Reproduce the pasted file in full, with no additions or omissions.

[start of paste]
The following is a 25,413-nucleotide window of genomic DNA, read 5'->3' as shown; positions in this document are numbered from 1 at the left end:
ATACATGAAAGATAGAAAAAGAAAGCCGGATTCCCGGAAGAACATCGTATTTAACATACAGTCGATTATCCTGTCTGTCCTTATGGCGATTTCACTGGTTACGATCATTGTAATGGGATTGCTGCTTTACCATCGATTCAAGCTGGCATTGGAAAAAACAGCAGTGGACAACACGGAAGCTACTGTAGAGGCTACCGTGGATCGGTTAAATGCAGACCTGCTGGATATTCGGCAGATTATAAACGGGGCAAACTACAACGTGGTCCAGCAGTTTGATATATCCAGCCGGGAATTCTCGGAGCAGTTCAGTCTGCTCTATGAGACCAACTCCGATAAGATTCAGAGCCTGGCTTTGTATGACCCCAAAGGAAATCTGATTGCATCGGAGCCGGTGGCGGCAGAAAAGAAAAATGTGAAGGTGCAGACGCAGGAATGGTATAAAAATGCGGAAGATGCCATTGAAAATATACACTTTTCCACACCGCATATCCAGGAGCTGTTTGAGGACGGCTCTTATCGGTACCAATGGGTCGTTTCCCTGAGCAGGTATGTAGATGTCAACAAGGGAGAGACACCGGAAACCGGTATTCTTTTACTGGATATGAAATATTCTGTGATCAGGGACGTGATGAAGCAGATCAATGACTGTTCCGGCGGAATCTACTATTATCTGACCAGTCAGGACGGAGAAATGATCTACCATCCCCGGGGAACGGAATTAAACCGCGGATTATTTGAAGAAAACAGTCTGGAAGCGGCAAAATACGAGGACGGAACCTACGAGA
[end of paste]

The following is a 25,413-nucleotide window of genomic DNA, read 5'->3' as shown; positions in this document are numbered from 1 at the left end:
ATACATGAAAGATAGAAAAAGAAAGCCGGATTCCCGGAAGAACATCGTATTTAACATACAGTCGATTATCCTGTCTGTCCTTATGGCGATTTCACTGGTTACGATCATTGTAATGGGATTGCTGCTTTACCATCGATTCAAGCTGGCATTGGAAAAAACAGCAGTGGACAACACGGAAGCTACTGTAGAGGCTACCGTGGATCGGTTAAATGCAGACCTGCTGGATATTCGGCAGATTATAAACGGGGCAAACTACAACGTGGTCCAGCAGTTTGATATATCCAGCCGGGAATTCTCGGAGCAGTTCAGTCTGCTCTATGAGACCAACTCCGATAAGATTCAGAGCCTGGCTTTGTATGACCCCAAAGGAAATCTGATTGCATCGGAGCCGGTGGCGGCAGAAAAGAAAAATGTGAAGGTGCAGACGCAGGAATGGTATAAAAATGCGGAAGATGCCATTGAAAATATACACTTTTCCACACCGCATATCCAGGAGCTGTTTGAGGACGGCTCTTATCGGTACCAATGGGTCGTTTCCCTGAGCAGGTATGTAGATGTCAACAAGGGAGAGACACCGGAAACCGGTATTCTTTTACTGGATATGAAATATTCTGTGATCAGGGACGTGATGAAGCAGATCAATGACTGTTCCGGCGGAATCTACTATTATCTGACCAGTCAGGACGGAGAAATGATCTACCATCCCCGGGGAACGGAATTAAACCGCGGATTATTTGAAGAAAACAGTCTGGAAGCGGCAAAATACGAGGACGGAACCTACGAGA